Walter Pavlo Ring Of Thieves Analysis

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Ring of Thieves Neil Weinberg, 06.10.02 MCI introduced Walter Pavlo to a world of armed thugs, duffel bags stuffed with cash and phony accounting. Now, sitting in a South Carolina prison, he points a finger back at his former employer. Walter Pavlo has plenty of time these days to walk the track inside South Carolina's secluded Edgefield prison. He takes a daily stroll with Mark Whitacre, the Archer Daniels Midland whistle-blower who is serving a ten-and-a-half-year sentence for fraud. Surrounded by drug convicts, camp fences and rolling woodlands, they chat about their pasts and draw parallels to the scandals swirling around big corporations now--at Enron, at Arthur Andersen, in telecom. Pavlo, blond and still boyish at 39, committed…show more content…
MCI signed up resellers by the dozen and let bad billings mount. When Pavlo went out into the field to dun the debtors, he found a wild and woolly world. One prepaid calling card outfit, Caribbean Telephone & Telegraph in Bloomfield Hills, Mich., signed on in early 1995. By midyear CT&T owed MCI $30 million, Pavlo says. The small firm's debt swelled faster than MCI could even track it; MCI took 60 days to get a bill out and waited another 15 days before it came due. Pavlo visited CT&T's office in lower Manhattan, seeking payment, but owner James Franklin insisted he couldn't afford to pay. Really? Pavlo says he spotted duffel bags of cash, armed guards and money-counting machines. Pavlo returned to Atlanta empty-handed and convinced that CT&T's pleas of poverty were a bit exaggerated. By February 1996 MCI had cut off service to CT&T, which had filed for Chapter 11 bankruptcy protection. Franklin blamed CT&T's problems on slow payments from its own…show more content…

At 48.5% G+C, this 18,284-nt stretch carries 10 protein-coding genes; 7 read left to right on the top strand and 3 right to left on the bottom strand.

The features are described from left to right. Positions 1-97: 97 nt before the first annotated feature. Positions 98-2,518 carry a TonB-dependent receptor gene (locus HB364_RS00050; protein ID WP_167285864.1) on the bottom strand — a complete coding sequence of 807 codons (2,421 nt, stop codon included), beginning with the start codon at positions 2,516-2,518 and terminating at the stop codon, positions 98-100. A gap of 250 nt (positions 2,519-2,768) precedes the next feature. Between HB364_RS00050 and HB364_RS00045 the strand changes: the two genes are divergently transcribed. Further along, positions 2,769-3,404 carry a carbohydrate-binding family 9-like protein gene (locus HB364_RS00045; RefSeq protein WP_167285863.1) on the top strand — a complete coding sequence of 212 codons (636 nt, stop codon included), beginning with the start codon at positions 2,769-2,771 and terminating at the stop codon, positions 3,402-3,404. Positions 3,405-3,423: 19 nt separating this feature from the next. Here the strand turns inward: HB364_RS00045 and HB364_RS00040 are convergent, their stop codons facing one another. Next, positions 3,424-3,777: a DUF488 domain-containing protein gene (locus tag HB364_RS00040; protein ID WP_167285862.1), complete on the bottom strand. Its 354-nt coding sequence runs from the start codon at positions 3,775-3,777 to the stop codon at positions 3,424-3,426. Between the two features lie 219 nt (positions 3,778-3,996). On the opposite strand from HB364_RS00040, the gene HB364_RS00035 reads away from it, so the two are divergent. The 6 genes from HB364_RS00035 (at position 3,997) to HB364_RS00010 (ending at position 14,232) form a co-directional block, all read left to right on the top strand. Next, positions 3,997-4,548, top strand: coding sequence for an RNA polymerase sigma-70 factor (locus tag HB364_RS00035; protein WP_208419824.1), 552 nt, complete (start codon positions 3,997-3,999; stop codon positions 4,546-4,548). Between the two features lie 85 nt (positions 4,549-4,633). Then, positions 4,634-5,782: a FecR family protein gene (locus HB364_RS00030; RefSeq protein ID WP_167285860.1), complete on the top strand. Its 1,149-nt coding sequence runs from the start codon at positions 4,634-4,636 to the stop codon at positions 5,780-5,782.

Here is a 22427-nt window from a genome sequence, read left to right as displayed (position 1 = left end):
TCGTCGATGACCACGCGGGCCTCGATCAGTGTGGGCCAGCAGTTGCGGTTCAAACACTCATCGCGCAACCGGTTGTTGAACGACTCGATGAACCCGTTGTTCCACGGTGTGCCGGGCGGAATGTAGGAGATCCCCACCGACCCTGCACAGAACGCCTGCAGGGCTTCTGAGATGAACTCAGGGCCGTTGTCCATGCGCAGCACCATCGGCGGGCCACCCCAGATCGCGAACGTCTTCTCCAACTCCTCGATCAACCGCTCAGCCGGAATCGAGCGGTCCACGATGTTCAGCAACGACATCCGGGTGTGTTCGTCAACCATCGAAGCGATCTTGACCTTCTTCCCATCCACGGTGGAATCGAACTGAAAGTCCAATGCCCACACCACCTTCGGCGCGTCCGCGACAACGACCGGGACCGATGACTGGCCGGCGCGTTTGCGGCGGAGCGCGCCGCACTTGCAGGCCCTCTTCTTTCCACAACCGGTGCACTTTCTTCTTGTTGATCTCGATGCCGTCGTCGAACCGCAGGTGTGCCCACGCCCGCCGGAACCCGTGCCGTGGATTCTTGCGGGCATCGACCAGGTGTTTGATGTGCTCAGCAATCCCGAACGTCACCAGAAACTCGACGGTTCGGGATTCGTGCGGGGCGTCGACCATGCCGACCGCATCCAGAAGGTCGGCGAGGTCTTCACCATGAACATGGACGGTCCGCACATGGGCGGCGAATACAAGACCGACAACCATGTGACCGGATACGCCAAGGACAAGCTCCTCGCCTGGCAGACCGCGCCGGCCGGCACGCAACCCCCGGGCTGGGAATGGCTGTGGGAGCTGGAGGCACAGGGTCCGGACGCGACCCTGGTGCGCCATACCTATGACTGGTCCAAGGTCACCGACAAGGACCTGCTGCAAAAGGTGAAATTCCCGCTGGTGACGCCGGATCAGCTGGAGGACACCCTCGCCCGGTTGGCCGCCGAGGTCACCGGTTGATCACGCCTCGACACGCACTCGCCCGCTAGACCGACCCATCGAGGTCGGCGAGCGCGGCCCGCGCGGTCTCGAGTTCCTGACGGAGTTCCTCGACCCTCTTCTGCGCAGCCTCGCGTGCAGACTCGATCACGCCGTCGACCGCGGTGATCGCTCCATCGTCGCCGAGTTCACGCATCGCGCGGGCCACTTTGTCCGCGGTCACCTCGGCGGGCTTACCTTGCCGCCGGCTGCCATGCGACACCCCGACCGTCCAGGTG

"Competition among business divisions" over which one had the "youngest" receivables "has stimulated the posting of memo entries in advance of actuals," Folk, the revenue operations chief, wrote in a 1997 e-mail quoted in a lawsuit later filed by an MCI partner. "In time this practice became more the rule than the exception." Folk admitted in a deposition that this had led to "fudging" the age of receivables on MCI's books. What was in it for employees? "They get to keep their jobs." Pavlo was stuck: He knew customers were taking in piles of cash yet refusing to pay their bills; he says his MCI bosses knew of the chicanery but refused to write off the receivable. Increasingly, he feared for his job and fretted about falling into legal jeopardy. He was drinking heavily--and growing resentful. Even if MCI sold out at a premium, Pavlo wasn't going to get rich like top managers. He earned $70,000 and had vested options worth less than his salary. "I'm getting instructions from other parts of MCI that aren't in writing, like 'Make the bad debt $15 million,' but I'm the only one with my name all over this stuff," he says. "I started to feel I was going to be made into a

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